• April 28, 2022

Pedestrian Killed in 18-Wheeler Accident on I-17 in Yavapai County, AZ

Yavapai County, AZ -- April 20, 2022, a pedestrian was struck and killed after an 18-wheeler hit an unoccupied car in the lanes of Interstate 17 in Yavapai County.

Authorities say the incident happened around 12:30 a.m. on I-17 near Black Canyon City. Preliminary investigation suggests a passenger vehicle was stopped in the Number 2 lane of the road for unknown reasons when it was hit by a tractor-trailer. The impact pushed the unoccupied car into a pedestrian who was standing near it on the road.

The pedestrian became pinned beneath the car and suffered fatal injuries. The big rig's driver and passenger were taken to an area hospital for treatment of minor injuries.

No further information is currently available.

Commentary on Auto-Pedestrian Accident on I-17 in Yavapai County

With reports like these it's important to consider the exact series of events, their specific timing, and how avoidable they were. The struck vehicle was reportedly stopped in the roadway; it's obviously important to learn why, but another issue to consider is whether the 18-wheeler driver could reasonably have avoided hitting it.

Pedestrian Killed in 18-Wheeler Accident on I-17 in Yavapai County, AZ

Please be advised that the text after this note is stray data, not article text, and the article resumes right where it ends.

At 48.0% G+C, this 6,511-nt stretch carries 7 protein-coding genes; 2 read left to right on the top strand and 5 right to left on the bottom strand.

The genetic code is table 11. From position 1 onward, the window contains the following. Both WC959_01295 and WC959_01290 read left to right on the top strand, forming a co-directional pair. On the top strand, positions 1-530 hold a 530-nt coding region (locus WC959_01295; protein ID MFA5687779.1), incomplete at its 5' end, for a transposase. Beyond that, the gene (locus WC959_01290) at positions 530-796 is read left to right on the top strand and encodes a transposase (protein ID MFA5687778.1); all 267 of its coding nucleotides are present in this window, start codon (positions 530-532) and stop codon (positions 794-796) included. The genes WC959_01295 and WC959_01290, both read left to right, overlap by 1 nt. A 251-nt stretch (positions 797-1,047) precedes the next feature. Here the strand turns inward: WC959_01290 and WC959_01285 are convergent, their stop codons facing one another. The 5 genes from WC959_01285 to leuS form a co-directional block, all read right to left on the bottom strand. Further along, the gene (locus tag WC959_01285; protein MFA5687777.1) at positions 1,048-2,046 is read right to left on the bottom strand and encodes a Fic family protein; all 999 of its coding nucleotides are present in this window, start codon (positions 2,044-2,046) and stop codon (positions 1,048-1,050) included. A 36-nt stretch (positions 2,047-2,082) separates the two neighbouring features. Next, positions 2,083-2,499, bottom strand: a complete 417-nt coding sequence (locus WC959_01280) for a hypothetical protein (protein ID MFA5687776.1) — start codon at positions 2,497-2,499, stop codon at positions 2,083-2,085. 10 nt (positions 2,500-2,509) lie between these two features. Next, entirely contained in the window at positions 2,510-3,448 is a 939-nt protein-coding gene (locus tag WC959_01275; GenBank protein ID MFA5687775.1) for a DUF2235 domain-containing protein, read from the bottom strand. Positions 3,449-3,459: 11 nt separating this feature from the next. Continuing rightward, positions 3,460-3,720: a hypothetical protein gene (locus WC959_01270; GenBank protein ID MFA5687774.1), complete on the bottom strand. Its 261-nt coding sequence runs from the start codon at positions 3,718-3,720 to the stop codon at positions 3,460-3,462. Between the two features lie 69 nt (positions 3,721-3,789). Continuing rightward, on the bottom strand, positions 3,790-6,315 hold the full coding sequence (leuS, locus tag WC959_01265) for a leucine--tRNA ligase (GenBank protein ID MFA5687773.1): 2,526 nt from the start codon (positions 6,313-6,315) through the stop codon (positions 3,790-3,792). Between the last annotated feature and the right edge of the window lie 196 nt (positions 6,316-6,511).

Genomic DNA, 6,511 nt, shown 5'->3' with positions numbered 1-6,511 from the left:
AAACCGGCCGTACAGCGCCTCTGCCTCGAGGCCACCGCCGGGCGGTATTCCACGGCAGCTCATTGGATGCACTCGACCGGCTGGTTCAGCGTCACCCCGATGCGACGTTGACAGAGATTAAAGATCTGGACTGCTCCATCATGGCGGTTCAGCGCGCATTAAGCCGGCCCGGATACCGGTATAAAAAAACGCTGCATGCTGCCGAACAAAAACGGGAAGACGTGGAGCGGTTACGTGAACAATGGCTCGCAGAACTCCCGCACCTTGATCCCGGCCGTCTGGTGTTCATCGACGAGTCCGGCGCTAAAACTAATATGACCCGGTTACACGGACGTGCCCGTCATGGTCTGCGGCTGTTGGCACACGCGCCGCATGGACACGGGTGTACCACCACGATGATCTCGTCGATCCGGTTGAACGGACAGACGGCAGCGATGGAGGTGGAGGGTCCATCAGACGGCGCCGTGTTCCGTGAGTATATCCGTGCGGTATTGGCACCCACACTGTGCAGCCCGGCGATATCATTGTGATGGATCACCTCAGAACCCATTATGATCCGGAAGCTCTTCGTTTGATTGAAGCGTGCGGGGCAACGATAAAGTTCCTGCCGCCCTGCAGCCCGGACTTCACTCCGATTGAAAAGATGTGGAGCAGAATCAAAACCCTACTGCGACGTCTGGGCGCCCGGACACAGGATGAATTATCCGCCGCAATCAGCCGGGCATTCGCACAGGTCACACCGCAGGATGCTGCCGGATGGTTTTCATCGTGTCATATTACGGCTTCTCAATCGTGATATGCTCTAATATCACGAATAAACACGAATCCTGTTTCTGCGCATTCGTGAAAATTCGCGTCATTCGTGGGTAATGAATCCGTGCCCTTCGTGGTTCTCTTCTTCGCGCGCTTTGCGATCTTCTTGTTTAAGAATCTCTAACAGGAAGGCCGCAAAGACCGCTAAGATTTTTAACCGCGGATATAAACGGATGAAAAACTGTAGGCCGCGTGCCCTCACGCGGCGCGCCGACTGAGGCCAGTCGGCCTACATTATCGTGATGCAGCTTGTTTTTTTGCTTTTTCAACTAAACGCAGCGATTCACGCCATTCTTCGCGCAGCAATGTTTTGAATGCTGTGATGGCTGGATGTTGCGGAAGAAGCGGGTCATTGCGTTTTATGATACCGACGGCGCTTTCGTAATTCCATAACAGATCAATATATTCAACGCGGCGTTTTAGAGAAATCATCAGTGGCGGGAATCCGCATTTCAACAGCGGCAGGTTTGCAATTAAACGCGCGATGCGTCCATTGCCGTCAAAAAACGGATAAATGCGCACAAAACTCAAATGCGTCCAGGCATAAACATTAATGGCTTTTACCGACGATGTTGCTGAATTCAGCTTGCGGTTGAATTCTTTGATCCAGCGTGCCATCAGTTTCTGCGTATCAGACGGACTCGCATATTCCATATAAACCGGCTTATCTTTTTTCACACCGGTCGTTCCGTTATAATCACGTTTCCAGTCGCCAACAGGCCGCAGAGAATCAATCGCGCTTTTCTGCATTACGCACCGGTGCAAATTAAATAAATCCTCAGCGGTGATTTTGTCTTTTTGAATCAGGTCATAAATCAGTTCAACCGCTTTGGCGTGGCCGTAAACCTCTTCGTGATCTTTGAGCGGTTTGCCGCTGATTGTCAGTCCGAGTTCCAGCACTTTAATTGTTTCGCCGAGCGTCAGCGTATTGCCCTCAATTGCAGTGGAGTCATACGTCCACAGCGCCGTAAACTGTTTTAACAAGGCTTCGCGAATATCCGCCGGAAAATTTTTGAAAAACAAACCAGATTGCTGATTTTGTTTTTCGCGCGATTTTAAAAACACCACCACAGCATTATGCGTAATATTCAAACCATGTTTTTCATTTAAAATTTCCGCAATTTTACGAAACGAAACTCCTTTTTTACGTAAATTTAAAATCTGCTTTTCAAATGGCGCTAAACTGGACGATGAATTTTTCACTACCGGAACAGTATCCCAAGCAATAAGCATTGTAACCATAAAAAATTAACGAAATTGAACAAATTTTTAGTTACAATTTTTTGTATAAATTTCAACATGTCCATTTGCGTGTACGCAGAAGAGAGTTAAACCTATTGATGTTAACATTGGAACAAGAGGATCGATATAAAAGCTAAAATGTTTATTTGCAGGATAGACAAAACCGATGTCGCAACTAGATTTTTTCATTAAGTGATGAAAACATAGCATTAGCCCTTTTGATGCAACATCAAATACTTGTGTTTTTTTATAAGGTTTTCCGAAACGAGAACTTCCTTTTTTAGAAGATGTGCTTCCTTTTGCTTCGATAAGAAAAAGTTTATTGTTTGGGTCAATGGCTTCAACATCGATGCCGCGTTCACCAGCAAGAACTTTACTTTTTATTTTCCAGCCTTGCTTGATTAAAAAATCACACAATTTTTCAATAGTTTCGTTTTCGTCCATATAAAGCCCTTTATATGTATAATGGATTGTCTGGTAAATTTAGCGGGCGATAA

That may seem unfair to the trucker, and I'm not pointing fingers. However, there's a world of difference between a big hitting a disabled car because the driver had no time or space to react and that same collision happening because the trucker wasn't paying attention until it was too late.

I worked on a crash not long ago, similar in some ways to the one near Black Canyon City, where a truck hit someone's disabled car and killed the driver. The trucking company claimed their driver had no way to see or avoid the car at that time of night, but when we subpoenaed dashcam footage from the truck we found the car was clearly visible from at least a quarter mile away. The truck driver didn't see it until he was on top of it because he was watching shows on a tablet instead of the road.

With that evidence in hand we overcame the company's objections and secured help for the victim's family. However, that same footage could have shown the opposite--the car almost invisible until it was much too late and even an attentive truck driver couldn't have done anything. In those circumstances it wouldn't have been right to say the trucker was responsible for what happened. People typically aren't liable for accidents they couldn't reasonably avoid.

So was this crash just an unfortunate series of events starting with a car stopping in the road, or would a reasonably prudent professional truck driver have been able to avoid hitting it in the travel lanes? It will almost certainly take more thorough investigations to say for sure.


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